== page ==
Invited Home ― Funeral Homily for Kathleen Zwiefelhofer, 82

By Fr. Victor Feltes

In my priesthood, I have visited many dying people and heard many stories told by family members about them. In this, I have found patterns among Christians dying. For instance, as I have spoken about before, the dying person may or may not know they are in their final week of life, yet he or she is often blessed to have “a last good day.” A happy day shared with loved ones or enjoying a dearly-loved activity is gifted to them by God, from whom all good things come.

Another providential pattern I often see when visiting the dying is how people come to for the Anointing of the Sick. Though wavering in consciousness when I call their names and they open their eyes and they realize a priest has come to share God’s grace. When I came Kathleen’s side in the emergency room to give her the sacrament for those in danger of death, I called her name and she opened her eyes, and knowingly received this consolation from God. Kathleen’s journey from this life features two more elements dying Christians commonly experience. The first was her desire “to go home.”

As we grow old, our bodies are beset with infirmities. This reminds us that all of us must “appear before the judgment seat of Christ, so that each may receive recompense, according to what [we] did in the body, whether good or evil.” Our physical frailty helps to detach us from this world so that we are open to something greater. Our weakness leads us pray like the psalm: “Put an end to my affliction and my suffering; and take all my sins away. … To you, O Lord, I lift my soul.”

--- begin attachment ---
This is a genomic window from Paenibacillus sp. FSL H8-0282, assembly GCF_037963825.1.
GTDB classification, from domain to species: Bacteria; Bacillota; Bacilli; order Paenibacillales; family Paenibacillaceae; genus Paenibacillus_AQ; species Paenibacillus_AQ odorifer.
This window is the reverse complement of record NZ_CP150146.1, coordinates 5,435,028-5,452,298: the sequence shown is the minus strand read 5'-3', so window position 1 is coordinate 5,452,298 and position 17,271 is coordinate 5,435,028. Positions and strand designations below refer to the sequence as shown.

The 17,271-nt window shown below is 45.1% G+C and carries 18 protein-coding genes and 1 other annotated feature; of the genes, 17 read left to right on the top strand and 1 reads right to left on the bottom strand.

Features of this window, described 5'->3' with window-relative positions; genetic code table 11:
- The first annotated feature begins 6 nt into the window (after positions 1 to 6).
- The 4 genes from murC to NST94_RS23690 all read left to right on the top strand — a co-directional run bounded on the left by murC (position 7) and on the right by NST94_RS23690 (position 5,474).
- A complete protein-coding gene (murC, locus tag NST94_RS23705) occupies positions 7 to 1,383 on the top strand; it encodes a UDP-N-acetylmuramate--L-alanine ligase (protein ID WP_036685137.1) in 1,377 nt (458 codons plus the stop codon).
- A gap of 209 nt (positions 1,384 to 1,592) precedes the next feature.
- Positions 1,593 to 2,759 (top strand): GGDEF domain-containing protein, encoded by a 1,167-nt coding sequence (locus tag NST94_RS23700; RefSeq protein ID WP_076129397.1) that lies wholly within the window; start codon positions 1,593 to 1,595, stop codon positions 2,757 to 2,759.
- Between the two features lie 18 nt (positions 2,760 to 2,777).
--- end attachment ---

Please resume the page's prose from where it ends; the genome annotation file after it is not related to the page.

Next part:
Throughout this year, burdened in her mind and body, Kathleen has expressed a desire “to go home.” She said this while still living at home, in the house she grew up in, next-door to St. Paul’s Church. So what “home” did she mean? Kathleen, in faith, was expressing her longing for heaven. St. Paul writes, “We know that if our earthly dwelling, a tent, should be destroyed, we have a building from God, a dwelling not made with hands, eternal in heaven. [And so] we are courageous, and we would rather leave the body and go home to the Lord.

The second detail from Kathleen’s story which I have encountered before in others is visions of visitors. Kathleen’s parents, George and Catherine, and her husband, Leon, each died many years ago. Yet Kathleen reported being in dialogue with them. She said they discussed with her whether or not it was “time for her to go.” We are surrounded by a great cloud of witnesses, by saints and angels who desire us to dwell with them in God’s holy city, the new and heavenly Jerusalem. They pray for us and help us. On the morning before Kathleen was taken to the hospital, she had another vision. She extended her palm before her saying, “He’s right here. He’s right here,” though she did not clarify whom.

Jesus says, “I am the resurrection and the life; whoever believes in me, even if he dies, will live, and everyone who lives and believes in me will never die.” “Behold, I make all things new,” Jesus declares, “I am the Alpha and the Omega, the beginning and the end.” Jesus is the reason we are here. He is why Kathleen did not fear to die. And he is the cause we have for hope in unending life and a greater home. Let us pray for Kathleen’s soul, entrusting her to our loving Lord.

One Response to “Invited Home ― Funeral Homily for Kathleen Zwiefelhofer, 82”

  1. pussywillowpress Says:

    What a beautiful witness!

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